I love Laphroaig. There I’ve said it. The distillery is one of two spiritual homes of mine (Anfield being the other) and I simply love all their product releases so to get to try some pretty incredible stuff that is rarely part of other tastings made this an epic tasting at the Laphroaig Distillery.
Before the tasting got underway I did the Laphroaig Distillery tour for a second time; I don’t normally like doing the tour more than once anywhere, especially not just a few months after the first but as I said, this is my spiritual home so enjoyed being in and amongst the stills and tuns. You can read all about the tour in this article.
Once the tour was done we entered the new tasting room.
They have done an incredible job in creating a space that brings the brand, the liquid and the stories to life in such visual and engaging ways.
Our tasting was lead by David, a Laphroaig Distillery veteran and legend in equal measures, he was arguably one of the most interesting distillery workers I have ever come across.
He imparted stories and tales galore but two things stood out to me more than much of the rest:
Laphroaig only uses their casks once, 25 Year Old aside, then they are sent off to Ardmore to be used for blends.
All Laphroaig whisky is matured on Islay, none on the mainland
Anyway, then we sat and began.
Dram One – Laphroaig 10 Year Old
David told us to just drink the first one without too much thought or effort being put in to dissecting and understanding it. This is a conversational whisky, one to just enjoy without much pomp.
Once finished he kindly topped everyone up with another one. What a guy.
Dram Two – Laphroaig 25 Year Old at Cask Strength 45.1%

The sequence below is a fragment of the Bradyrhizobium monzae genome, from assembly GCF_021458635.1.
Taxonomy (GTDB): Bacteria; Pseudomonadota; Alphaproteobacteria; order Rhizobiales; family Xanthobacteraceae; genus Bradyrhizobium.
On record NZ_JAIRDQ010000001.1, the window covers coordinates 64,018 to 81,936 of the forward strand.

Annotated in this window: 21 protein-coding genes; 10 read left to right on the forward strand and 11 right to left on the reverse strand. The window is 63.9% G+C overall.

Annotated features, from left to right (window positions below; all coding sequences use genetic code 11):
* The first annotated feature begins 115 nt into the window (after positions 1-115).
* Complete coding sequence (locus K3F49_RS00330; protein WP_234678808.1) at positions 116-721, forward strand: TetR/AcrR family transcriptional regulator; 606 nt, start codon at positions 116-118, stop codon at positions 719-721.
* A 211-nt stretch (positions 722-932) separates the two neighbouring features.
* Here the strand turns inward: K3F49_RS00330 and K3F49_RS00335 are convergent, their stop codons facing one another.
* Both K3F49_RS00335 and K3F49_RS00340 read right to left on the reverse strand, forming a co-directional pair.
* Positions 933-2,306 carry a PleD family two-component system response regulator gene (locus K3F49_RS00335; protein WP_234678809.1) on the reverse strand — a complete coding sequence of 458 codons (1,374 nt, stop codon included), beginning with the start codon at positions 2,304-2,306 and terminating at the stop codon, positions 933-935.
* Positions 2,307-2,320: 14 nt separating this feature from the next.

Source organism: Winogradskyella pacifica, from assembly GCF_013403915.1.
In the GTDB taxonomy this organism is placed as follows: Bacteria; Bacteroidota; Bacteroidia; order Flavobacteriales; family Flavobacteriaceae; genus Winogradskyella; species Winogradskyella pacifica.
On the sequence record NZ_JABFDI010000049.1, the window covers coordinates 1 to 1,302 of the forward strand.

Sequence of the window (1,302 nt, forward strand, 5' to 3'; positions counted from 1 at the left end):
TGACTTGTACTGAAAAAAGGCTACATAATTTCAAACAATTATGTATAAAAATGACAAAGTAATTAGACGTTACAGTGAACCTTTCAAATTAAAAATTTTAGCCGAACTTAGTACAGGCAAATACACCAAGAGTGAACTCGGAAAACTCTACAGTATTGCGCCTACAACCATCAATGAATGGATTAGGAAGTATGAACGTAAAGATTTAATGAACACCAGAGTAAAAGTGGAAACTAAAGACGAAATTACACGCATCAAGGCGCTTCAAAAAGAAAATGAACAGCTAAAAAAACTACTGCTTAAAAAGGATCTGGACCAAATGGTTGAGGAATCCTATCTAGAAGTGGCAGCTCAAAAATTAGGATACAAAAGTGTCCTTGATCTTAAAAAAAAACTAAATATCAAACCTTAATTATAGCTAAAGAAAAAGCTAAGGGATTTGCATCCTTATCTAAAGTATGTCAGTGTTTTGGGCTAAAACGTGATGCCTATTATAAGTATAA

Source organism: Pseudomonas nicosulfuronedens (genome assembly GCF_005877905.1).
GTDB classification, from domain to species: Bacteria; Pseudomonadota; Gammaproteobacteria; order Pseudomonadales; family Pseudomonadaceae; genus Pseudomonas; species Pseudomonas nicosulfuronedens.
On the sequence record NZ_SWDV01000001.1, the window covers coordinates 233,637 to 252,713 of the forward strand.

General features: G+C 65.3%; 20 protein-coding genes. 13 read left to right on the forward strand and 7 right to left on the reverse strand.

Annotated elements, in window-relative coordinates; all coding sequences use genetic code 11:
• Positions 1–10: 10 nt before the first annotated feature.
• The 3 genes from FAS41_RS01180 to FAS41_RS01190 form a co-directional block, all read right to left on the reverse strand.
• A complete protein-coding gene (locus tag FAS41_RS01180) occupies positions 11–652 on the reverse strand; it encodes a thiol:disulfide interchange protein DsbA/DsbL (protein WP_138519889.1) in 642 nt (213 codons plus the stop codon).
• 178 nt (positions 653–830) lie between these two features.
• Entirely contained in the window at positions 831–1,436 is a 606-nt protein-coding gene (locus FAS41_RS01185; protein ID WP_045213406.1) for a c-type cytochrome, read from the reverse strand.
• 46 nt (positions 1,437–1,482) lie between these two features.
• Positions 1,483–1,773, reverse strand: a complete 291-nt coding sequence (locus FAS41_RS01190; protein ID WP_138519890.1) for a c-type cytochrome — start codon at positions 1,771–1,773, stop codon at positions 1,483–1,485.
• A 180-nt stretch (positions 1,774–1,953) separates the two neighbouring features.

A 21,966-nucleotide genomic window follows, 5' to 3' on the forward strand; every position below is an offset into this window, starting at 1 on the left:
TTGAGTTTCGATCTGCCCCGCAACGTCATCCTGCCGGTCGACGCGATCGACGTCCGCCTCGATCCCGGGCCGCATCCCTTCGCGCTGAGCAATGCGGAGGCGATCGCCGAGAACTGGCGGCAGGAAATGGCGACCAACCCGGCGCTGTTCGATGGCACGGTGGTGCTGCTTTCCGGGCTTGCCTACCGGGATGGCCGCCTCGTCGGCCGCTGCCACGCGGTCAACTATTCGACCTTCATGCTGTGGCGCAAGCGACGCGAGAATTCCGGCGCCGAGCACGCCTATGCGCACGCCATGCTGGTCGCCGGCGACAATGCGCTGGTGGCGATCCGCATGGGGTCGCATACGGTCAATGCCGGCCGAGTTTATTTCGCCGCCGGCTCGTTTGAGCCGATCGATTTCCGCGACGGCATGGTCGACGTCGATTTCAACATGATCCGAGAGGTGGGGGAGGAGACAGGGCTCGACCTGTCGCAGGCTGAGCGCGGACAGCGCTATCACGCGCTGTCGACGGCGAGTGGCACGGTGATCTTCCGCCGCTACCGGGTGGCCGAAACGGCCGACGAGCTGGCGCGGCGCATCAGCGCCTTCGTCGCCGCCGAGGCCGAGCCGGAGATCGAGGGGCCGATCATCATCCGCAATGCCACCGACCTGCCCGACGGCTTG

WHAT?! The second dram of a tasting is a marquee 25 Year Old £300+ bottle? Yeah, that’s right, and we were all blown away. This whisky had been matured in sherry and bourbon casks for 25 years then married together.
This one brought quite an awkward moment as one chap in the room had what I can only describe as a ‘When Harry Met Sally’ moment, as he growned, moaned and professed to its greatness. Sure, he was right, but wow that was a reaction.
Nose: Lots of fruit, sultanas, berries
Palate: Warming, TCPness, not as powerful as the nose or the 10 Year Old. David explained this as “I always like to say ‘more oak, less smoke’ – the longer a spirit matures, the less smokey peaty influence the end bottled whisky has as a general rule”
Dram Three – 2009 Feis Ile bottling of Cairdes
Incidentally Cairdes means friendship in Gaelic, hence being bottled for the ‘Friends of Laphroaig’ each year and released on festival day.
Nose: Dark chocolate, lots of wood, marzipan
Palate: Strong, white pepper, fun, iodine, chewy and flavoursome
Finish: Long and dry
Such a shame you can no longer buy this one, it really was great.
Dram Four – 1997 Cask 7305 18 Year Old 52.2%
All matured in bourbon, lots of smoke and marzipan on the nose with a heavy, peat and heather laced palate.
A lot sweeter than expected.
Dram Five – 2013 Cairdes Port finish – 8 Year Old
American bourbon casks for most of the maturation period with the final 15 months finished in port wood.
I did not really get any notes for this one as I did not personally enjoy it as much.
What a tasting though, the Laphroaig 25 Year Old was a particular highlight.